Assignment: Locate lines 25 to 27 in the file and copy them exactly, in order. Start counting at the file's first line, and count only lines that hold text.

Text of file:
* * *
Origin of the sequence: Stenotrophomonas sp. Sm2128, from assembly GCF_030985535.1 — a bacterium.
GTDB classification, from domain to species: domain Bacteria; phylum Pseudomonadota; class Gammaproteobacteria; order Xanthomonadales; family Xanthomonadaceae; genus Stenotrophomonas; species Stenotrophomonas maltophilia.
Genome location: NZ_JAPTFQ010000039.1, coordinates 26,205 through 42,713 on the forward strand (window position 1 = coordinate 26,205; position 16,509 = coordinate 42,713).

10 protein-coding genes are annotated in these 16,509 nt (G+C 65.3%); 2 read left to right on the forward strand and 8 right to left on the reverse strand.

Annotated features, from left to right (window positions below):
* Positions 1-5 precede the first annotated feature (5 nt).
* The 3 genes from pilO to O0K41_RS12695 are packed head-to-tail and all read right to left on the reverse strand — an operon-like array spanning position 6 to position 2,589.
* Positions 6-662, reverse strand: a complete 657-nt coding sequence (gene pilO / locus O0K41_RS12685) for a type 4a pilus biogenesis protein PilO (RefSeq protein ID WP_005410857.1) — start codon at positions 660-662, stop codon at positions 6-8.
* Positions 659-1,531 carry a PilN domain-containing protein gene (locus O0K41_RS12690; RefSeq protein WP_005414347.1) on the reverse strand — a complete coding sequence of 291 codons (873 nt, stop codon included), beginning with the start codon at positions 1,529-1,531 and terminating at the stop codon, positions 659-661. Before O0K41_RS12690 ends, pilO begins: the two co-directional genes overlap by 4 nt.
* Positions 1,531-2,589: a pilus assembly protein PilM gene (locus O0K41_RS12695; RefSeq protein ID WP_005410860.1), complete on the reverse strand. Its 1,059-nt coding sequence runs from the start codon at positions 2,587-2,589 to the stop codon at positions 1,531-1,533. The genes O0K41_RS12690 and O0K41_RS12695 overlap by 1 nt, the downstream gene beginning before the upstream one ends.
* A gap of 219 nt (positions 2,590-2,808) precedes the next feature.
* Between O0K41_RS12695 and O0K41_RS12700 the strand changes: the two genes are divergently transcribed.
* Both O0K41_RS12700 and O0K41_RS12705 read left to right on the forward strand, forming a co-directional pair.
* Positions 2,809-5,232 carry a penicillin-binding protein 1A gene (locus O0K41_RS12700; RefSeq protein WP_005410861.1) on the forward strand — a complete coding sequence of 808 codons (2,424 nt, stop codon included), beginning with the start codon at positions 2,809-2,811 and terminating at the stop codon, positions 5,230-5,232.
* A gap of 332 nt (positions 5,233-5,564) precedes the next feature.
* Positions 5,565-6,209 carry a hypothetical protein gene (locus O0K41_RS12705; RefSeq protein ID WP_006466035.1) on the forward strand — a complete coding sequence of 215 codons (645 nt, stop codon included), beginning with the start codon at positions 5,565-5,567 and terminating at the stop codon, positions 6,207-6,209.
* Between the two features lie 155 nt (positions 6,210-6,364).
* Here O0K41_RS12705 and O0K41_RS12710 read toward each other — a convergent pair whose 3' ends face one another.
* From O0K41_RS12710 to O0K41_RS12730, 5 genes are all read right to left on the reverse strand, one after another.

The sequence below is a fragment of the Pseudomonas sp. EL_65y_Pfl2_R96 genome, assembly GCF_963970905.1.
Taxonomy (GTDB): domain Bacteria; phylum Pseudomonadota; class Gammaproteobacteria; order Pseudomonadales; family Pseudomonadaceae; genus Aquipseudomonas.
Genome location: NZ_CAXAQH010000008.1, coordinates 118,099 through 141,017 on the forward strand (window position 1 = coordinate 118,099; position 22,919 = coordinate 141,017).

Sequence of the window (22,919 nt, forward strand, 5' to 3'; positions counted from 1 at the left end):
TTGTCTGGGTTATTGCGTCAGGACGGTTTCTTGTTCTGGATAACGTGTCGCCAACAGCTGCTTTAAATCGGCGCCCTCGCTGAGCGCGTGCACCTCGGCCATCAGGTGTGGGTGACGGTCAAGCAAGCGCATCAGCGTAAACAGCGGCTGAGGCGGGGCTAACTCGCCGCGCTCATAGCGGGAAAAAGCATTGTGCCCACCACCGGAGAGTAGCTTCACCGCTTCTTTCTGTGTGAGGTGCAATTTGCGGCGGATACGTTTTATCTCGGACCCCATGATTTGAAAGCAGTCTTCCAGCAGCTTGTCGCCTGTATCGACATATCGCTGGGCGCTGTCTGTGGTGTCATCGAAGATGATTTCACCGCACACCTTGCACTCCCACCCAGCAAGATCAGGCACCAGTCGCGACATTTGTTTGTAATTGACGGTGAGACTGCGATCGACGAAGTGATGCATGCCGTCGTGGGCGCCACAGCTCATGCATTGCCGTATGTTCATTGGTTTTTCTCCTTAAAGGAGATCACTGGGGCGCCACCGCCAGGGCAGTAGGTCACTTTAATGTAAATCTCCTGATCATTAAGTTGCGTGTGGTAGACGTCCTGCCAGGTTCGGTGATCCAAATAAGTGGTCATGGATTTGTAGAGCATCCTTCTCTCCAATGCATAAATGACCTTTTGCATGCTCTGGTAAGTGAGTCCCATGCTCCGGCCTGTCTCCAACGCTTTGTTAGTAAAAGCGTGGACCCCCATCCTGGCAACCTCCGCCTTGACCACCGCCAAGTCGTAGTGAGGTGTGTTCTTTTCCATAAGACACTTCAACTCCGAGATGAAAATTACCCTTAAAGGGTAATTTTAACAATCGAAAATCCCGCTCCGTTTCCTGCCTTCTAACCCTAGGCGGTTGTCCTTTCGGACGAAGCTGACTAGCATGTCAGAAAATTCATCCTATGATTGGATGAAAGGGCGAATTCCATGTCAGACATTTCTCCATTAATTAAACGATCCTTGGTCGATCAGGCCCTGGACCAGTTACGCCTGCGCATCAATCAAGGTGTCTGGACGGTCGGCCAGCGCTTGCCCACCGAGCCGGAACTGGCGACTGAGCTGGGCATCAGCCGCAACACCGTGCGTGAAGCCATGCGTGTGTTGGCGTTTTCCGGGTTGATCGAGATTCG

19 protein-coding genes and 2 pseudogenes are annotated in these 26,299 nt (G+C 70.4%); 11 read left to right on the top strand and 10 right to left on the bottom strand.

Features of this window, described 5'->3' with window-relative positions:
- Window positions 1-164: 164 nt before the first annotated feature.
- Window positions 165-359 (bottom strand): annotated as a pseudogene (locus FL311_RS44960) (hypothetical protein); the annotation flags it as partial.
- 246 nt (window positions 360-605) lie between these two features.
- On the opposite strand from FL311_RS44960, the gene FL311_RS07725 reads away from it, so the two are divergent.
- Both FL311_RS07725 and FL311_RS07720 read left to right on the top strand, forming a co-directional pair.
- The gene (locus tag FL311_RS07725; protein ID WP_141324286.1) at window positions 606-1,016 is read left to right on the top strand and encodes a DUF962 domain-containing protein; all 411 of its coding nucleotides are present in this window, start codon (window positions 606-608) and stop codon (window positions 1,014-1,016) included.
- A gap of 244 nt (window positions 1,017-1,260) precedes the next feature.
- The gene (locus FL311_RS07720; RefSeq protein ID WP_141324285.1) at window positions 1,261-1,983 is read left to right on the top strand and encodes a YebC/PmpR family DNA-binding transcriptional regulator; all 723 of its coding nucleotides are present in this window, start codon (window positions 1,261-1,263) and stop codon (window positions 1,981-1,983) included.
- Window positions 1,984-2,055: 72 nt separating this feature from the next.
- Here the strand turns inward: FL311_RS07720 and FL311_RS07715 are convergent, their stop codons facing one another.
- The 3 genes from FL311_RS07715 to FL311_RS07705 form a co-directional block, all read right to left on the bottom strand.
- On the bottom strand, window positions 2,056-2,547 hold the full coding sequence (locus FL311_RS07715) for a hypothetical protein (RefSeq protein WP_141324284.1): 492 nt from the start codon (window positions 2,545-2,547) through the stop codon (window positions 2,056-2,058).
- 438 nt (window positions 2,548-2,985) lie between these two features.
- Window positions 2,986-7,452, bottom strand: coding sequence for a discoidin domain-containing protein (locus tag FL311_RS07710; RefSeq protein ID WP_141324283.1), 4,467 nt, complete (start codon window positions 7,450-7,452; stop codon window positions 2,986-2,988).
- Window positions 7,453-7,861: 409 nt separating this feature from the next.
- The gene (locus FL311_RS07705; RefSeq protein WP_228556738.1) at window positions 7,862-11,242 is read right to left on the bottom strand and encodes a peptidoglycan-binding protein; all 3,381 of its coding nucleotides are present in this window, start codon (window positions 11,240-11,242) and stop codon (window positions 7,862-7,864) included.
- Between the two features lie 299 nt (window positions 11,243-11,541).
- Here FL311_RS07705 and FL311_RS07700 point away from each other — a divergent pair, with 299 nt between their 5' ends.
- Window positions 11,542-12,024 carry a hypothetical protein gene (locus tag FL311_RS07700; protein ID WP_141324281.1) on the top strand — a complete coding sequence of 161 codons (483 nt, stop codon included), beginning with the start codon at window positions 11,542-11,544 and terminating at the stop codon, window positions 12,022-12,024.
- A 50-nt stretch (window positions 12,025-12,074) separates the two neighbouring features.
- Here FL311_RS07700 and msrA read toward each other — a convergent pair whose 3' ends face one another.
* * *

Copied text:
19 protein-coding genes and 2 pseudogenes are annotated in these 26,299 nt (G+C 70.4%); 11 read left to right on the top strand and 10 right to left on the bottom strand.

Features of this window, described 5'->3' with window-relative positions:
- Window positions 1-164: 164 nt before the first annotated feature.